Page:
• The uncanny is experienced when something familiar is repressed but returns as unexpected and unfamiliar. 16 The uncanny operates where the heimlich (homely) and unheimlich (unhomely) converge. One is at home but out of place.
  • Sibley does not reject all attempts to construct a stable order. Instead he argues for the merits of both defined boundaries and spatial porosity. As an example he considers the child’s experience of the home. He writes that the negative view of strongly classified environments fails to take account of evidence from research in group therapy that children (and adults) need firm boundaries in order to develop a secure sense of self. If members of a family ‘live in each other’s laps’, in a boundary-less, weakly classified home, or they are ‘enmeshed’ as Salvador Minuchin put it, there is a danger that children, in particular, will not develop a sense of autonomy. 17
  • When it is identified with the formless, the immaterial is associated with all that appears to threaten society, architecture and the home, whether insidious disorder inside or lurking danger outside. But the threat of the immaterial is imagined as much as it is real. The desire for an architecture that is safe and secure can never be fulfilled. Instead, it may increase anxiety and further desire for an architecture that is evermore safe. Replacing a static and material architecture with one that is fluid and immaterial is no solution, however. Instead, compatibility between the spaces of a home and the habits of its occupants is desirable. A tightly structured group of people occupying a loose spatial configuration will create tension and anxiety, as will the opposite. However, matching users to spatial configurations fails to take account of changing users and changing needs. 18 Instead, a home must have the potential to be both spatially tight and loose. To accommodate evolving conceptions of the individual and society, architecture must engage the material and the immaterial, the static and the fluid, the solid and the porous. An architecture that is immaterial and spatially porous, as well as solid and stable where necessary, will not change established habits. Rather it may offer those habits greater flexibility. 19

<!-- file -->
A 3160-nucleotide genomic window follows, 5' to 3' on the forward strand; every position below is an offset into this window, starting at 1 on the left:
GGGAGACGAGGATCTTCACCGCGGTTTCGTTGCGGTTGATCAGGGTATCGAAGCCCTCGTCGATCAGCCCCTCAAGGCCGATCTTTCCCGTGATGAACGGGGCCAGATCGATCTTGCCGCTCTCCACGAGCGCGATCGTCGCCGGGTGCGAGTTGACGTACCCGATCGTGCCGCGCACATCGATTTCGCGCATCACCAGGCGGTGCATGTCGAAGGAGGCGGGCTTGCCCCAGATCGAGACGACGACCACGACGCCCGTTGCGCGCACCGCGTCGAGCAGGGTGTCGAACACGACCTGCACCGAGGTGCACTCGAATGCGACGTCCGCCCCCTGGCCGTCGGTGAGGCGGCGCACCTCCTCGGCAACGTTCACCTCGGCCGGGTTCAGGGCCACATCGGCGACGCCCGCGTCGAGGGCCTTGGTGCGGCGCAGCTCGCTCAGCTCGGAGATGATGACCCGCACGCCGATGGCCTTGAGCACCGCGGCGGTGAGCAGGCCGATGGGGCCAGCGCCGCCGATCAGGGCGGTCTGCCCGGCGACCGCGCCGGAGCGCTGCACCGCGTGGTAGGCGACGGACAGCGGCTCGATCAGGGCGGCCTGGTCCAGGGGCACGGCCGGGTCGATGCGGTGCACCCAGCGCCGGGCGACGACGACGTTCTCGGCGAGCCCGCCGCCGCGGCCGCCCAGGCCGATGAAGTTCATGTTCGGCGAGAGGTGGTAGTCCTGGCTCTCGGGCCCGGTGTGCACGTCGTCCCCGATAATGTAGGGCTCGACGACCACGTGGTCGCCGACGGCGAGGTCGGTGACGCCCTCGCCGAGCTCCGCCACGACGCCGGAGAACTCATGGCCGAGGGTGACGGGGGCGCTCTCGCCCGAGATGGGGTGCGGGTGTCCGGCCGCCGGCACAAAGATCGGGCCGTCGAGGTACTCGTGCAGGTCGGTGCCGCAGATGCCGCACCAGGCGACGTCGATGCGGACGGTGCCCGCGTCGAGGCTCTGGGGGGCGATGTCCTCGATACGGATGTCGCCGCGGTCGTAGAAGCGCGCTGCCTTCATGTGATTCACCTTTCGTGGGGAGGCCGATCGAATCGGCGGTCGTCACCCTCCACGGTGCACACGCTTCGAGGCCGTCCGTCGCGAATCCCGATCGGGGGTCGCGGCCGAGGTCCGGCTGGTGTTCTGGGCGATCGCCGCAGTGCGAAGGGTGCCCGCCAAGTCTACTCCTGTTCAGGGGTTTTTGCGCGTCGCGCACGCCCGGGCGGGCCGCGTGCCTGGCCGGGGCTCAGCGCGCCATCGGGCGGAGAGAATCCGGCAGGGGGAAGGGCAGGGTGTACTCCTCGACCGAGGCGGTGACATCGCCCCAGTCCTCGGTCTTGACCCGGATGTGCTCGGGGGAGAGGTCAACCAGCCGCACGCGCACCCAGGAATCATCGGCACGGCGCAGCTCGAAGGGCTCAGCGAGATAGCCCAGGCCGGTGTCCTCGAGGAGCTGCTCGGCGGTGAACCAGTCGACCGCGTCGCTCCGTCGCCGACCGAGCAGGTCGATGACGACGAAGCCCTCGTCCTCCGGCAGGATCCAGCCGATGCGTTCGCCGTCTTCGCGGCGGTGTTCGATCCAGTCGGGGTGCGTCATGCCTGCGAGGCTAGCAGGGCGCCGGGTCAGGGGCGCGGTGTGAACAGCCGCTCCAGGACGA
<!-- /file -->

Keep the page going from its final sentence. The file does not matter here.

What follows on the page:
• [Think: a desire for heritage to be representative of the past is imagined as much as it is real.]

Immaterial Practice

  • On a more fundamental note, immaterial architecture revels in qualities – the subjective, unpredictable, porous and ephemeral – that are contrary to the solid, objective and respectable practice expected of a professional.
  • The stability of architects’ practice is a myth, however. Cousins states that the discipline of architecture is weak because it involves not just objects but relations between subjects and objects. 20 As the discipline of architecture is weak, so too is the practice of architects. But, weak is not pejorative here. Rather it is the strength to be fluid, flexible and open to conflicting perceptions and opinions. The practice of architects needs to confidently reflect the nature of the architectural discipline. Architecture must be immaterial and spatially porous, as well as solid and stable where necessary; and so should the practice of architects.

And then Hill moves on to give an index of immaterial architecture, from fabric to television and give a short discussion text on each immaterial.